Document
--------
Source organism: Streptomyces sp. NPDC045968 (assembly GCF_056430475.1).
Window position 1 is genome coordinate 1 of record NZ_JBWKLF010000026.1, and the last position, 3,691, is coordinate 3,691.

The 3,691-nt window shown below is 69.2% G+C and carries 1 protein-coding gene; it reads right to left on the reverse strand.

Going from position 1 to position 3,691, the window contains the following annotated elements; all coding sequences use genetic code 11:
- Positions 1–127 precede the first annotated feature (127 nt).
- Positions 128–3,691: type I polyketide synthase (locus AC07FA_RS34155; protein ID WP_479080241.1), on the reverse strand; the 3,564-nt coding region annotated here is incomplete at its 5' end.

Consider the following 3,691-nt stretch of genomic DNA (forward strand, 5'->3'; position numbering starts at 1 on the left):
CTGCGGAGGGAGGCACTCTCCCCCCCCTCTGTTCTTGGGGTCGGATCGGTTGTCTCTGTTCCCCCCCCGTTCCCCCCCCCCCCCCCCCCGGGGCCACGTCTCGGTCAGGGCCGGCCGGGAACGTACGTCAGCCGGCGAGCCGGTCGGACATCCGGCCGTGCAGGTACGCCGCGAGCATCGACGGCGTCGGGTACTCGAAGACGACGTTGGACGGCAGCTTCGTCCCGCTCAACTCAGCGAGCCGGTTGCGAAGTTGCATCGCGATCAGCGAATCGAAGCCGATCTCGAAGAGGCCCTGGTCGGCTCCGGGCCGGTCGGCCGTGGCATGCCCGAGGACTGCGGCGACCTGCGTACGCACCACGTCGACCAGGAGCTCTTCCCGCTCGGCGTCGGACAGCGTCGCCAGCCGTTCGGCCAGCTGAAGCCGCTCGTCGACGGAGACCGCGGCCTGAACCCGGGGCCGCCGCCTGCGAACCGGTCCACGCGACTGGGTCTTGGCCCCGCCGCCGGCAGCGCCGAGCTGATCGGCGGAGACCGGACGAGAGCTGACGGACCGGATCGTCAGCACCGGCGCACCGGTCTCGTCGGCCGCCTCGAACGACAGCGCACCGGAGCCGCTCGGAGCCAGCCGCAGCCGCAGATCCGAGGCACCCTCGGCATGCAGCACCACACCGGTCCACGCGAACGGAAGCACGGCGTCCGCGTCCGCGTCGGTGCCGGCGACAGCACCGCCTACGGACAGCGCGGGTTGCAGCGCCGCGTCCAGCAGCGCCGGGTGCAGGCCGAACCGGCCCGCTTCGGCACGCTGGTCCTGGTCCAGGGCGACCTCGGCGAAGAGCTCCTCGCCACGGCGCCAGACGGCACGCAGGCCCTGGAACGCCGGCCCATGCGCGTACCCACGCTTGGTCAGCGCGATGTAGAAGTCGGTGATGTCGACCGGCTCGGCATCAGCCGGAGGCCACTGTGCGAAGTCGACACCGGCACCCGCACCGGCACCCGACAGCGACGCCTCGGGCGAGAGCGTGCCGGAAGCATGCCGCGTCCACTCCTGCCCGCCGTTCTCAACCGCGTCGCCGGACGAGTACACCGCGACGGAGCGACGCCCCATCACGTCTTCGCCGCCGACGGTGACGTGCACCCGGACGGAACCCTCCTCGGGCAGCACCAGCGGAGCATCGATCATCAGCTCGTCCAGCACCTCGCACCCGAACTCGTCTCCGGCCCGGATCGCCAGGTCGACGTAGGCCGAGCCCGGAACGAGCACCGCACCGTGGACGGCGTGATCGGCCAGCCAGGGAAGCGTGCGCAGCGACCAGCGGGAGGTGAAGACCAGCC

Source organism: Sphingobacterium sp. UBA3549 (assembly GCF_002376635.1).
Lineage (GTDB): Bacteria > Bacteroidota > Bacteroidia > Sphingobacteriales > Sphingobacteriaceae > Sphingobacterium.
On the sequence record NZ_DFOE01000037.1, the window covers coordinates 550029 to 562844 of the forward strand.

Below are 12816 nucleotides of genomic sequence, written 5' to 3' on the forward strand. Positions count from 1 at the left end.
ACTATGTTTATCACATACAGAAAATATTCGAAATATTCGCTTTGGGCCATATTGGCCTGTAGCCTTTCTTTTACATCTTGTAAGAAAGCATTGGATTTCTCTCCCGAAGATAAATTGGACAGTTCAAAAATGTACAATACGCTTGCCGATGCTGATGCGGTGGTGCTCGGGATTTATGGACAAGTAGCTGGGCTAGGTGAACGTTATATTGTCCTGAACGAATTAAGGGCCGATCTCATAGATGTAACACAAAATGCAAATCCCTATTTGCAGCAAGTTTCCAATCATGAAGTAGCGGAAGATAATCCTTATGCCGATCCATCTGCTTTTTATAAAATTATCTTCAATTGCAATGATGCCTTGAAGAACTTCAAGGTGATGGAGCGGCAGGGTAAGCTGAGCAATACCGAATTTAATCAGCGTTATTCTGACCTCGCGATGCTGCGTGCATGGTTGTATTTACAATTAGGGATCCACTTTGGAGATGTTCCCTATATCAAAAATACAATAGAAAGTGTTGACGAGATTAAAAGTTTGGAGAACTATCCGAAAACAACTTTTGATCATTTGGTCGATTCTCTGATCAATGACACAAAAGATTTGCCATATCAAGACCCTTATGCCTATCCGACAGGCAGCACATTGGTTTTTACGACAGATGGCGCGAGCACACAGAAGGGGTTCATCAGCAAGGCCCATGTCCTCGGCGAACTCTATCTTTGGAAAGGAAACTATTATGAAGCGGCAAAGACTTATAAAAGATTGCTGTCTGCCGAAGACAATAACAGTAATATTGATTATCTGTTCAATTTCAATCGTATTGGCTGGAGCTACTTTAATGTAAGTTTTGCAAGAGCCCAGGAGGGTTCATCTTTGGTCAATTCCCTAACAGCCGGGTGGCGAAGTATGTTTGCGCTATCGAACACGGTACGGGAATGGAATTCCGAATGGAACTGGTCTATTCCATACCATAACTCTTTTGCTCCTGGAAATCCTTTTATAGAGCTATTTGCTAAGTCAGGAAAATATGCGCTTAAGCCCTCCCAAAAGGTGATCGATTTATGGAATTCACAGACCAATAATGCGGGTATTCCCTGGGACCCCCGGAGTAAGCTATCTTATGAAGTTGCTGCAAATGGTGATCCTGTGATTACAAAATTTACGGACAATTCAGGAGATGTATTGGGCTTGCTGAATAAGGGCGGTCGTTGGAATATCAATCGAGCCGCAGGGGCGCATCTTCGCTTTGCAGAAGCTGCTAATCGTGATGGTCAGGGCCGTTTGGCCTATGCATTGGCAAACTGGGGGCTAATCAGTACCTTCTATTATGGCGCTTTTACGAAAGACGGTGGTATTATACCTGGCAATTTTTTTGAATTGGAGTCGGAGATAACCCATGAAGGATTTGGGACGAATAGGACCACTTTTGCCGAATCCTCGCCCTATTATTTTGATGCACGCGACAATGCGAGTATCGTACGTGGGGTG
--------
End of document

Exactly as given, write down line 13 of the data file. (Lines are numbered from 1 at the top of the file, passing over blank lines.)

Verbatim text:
ACTATGTTTATCACATACAGAAAATATTCGAAATATTCGCTTTGGGCCATATTGGCCTGTAGCCTTTCTTTTACATCTTGTAAGAAAGCATTGGATTTCTCTCCCGAAGATAAATTGGACAGTTCAAAAATGTACAATACGCTTGCCGATGCTGATGCGGTGGTGCTCGGGATTTATGGACAAGTAGCTGGGCTAGGTGAACGTTATATTGTCCTGAACGAATTAAGGGCCGATCTCATAGATGTAACACAAAATGCAAATCCCTATTTGCAGCAAGTTTCCAATCATGAAGTAGCGGAAGATAATCCTTATGCCGATCCATCTGCTTTTTATAAAATTATCTTCAATTGCAATGATGCCTTGAAGAACTTCAAGGTGATGGAGCGGCAGGGTAAGCTGAGCAATACCGAATTTAATCAGCGTTATTCTGACCTCGCGATGCTGCGTGCATGGTTGTATTTACAATTAGGGATCCACTTTGGAGATGTTCCCTATATCAAAAATACAATAGAAAGTGTTGACGAGATTAAAAGTTTGGAGAACTATCCGAAAACAACTTTTGATCATTTGGTCGATTCTCTGATCAATGACACAAAAGATTTGCCATATCAAGACCCTTATGCCTATCCGACAGGCAGCACATTGGTTTTTACGACAGATGGCGCGAGCACACAGAAGGGGTTCATCAGCAAGGCCCATGTCCTCGGCGAACTCTATCTTTGGAAAGGAAACTATTATGAAGCGGCAAAGACTTATAAAAGATTGCTGTCTGCCGAAGACAATAACAGTAATATTGATTATCTGTTCAATTTCAATCGTATTGGCTGGAGCTACTTTAATGTAAGTTTTGCAAGAGCCCAGGAGGGTTCATCTTTGGTCAATTCCCTAACAGCCGGGTGGCGAAGTATGTTTGCGCTATCGAACACGGTACGGGAATGGAATTCCGAATGGAACTGGTCTATTCCATACCATAACTCTTTTGCTCCTGGAAATCCTTTTATAGAGCTATTTGCTAAGTCAGGAAAATATGCGCTTAAGCCCTCCCAAAAGGTGATCGATTTATGGAATTCACAGACCAATAATGCGGGTATTCCCTGGGACCCCCGGAGTAAGCTATCTTATGAAGTTGCTGCAAATGGTGATCCTGTGATTACAAAATTTACGGACAATTCAGGAGATGTATTGGGCTTGCTGAATAAGGGCGGTCGTTGGAATATCAATCGAGCCGCAGGGGCGCATCTTCGCTTTGCAGAAGCTGCTAATCGTGATGGTCAGGGCCGTTTGGCCTATGCATTGGCAAACTGGGGGCTAATCAGTACCTTCTATTATGGCGCTTTTACGAAAGACGGTGGTATTATACCTGGCAATTTTTTTGAATTGGAGTCGGAGATAACCCATGAAGGATTTGGGACGAATAGGACCACTTTTGCCGAATCCTCGCCCTATTATTTTGATGCACGCGACAATGCGAGTATCGTACGTGGGGTG